Working with Maria Striar and Adam Greenfield on a Superlab of my new play Honey Drop has been the most productive development week that I have ever participated in as a writer. New play development is difficult because there are so many factors that must be “right” in order for true development to take place. Let me track in what ways this development process was so successful.
First of all, Maria Striar knew that my first draft of Honey Drop was not ready for a Superlab. I was sure it was ready to be rehearsed and contemplated in that format but Maria thought the draft was not there yet. Maria and I have worked together for many years, and we have recently been discussing my tendency to underwrite plays. Coming from a “less is more” approach, I often leave so much out of a play that the story does not get fully told and the audience is left wanting more, but not necessarily in a good way. So the first component in effective development of new plays is knowing when is the most beneficial time to be in a rehearsal room with actors and a director. I was sure Honey Drop was ready for a Superlab, but Maria could see it needed more time in the hopper. So I wrote more and a few months later I resubmitted the play to Maria and Adam. Both Adam and Maria decided the new draft was in a place that was ready for an intensive, collaborative, feedback oriented process.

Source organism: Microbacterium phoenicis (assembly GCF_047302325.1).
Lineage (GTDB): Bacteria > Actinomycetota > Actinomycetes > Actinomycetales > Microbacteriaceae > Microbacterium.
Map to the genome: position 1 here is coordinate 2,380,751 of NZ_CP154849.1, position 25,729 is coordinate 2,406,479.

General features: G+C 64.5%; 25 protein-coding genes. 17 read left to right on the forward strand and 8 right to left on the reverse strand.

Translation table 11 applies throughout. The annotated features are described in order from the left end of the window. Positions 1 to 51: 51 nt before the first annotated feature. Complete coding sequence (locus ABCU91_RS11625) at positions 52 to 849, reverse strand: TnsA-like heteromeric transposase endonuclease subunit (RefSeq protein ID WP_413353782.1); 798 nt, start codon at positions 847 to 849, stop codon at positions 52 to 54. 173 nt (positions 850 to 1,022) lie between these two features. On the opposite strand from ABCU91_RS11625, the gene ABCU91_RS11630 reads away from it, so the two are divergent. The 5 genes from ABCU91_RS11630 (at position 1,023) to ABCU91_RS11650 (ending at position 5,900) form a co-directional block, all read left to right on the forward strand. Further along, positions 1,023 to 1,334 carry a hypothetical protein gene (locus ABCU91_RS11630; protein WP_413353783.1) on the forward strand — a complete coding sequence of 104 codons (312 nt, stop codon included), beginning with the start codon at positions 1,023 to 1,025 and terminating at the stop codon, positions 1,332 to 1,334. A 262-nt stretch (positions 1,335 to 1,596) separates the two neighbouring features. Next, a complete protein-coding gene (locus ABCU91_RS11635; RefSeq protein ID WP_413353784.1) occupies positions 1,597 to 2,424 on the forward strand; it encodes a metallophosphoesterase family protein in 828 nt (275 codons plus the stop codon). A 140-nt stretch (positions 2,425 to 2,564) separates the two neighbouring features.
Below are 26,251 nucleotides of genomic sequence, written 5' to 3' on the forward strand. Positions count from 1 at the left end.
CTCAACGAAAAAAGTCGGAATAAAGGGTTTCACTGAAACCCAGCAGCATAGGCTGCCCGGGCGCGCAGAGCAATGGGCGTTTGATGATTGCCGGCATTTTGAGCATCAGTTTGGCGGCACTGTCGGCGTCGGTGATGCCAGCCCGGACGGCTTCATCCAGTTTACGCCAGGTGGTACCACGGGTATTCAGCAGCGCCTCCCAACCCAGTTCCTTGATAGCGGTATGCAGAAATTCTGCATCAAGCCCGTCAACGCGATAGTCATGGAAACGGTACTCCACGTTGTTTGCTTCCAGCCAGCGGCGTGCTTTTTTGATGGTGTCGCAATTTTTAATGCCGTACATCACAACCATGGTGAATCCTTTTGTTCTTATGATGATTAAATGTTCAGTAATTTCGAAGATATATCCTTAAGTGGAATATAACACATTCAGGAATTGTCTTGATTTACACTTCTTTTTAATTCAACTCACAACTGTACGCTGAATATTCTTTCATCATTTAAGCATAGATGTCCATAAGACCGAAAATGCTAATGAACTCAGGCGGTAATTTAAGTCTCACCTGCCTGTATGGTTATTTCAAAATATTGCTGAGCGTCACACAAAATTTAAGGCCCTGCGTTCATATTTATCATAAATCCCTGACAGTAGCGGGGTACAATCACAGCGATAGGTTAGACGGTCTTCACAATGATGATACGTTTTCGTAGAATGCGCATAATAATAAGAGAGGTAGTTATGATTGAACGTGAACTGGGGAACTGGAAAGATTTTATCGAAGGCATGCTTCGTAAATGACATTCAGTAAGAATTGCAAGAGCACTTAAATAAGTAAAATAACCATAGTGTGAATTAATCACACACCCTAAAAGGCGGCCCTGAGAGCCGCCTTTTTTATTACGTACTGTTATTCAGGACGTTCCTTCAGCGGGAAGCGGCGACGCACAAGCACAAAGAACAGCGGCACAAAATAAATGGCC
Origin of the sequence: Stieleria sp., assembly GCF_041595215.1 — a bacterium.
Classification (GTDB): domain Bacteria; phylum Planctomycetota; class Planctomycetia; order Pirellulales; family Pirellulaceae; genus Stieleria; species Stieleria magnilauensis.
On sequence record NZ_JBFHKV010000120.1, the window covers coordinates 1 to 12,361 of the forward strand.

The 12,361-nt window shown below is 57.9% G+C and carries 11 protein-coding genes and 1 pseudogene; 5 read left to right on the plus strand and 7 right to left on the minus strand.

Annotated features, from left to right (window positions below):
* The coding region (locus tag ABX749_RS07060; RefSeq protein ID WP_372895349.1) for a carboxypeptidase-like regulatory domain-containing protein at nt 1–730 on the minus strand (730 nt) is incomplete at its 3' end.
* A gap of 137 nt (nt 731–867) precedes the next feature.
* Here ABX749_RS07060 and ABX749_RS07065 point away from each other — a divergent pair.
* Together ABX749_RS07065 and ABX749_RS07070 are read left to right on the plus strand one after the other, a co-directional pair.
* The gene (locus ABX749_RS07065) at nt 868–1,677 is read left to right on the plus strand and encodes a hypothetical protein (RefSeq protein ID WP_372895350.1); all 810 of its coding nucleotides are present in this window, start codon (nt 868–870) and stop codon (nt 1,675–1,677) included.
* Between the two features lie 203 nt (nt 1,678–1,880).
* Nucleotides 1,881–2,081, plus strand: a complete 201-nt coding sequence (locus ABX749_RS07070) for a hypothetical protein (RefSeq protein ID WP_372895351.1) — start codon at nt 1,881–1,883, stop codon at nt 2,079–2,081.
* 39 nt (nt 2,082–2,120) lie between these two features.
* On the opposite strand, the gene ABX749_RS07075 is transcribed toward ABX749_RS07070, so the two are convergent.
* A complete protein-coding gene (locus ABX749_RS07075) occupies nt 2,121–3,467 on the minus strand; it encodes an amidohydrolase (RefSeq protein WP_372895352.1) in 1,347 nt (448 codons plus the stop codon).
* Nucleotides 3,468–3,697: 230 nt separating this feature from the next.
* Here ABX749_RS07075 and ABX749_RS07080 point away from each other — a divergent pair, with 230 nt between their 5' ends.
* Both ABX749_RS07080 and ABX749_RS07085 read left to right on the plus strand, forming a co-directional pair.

The second effective practice that Superlab did so well is the ability to match the writer with a director who is experienced in new play development and who is the right aesthetic match for the play. In order to find the right director, Maria, Adam and I engaged in a conversation regarding my goals for the piece, the rehearsal approach that might best suit those goals, and they asked me to brainstorm what directors I had worked with in the past or what new directors I might be interested in forging a new relationship with. Maria, Adam and I were all interested in the work of May Adrales and we all felt she was the best director to work with on this project. Even though May has had a very busy season, she read the play in one sitting and emotionally connected with it right away. May and I had a long, very productive meeting where we discussed goals for the play. I expressed my fears about what parts of the play were pat or cliché, and she discussed the way she felt the play was emotionally true and places for further exploration. Like all good directors, she asked great questions and she listened intently to my answers.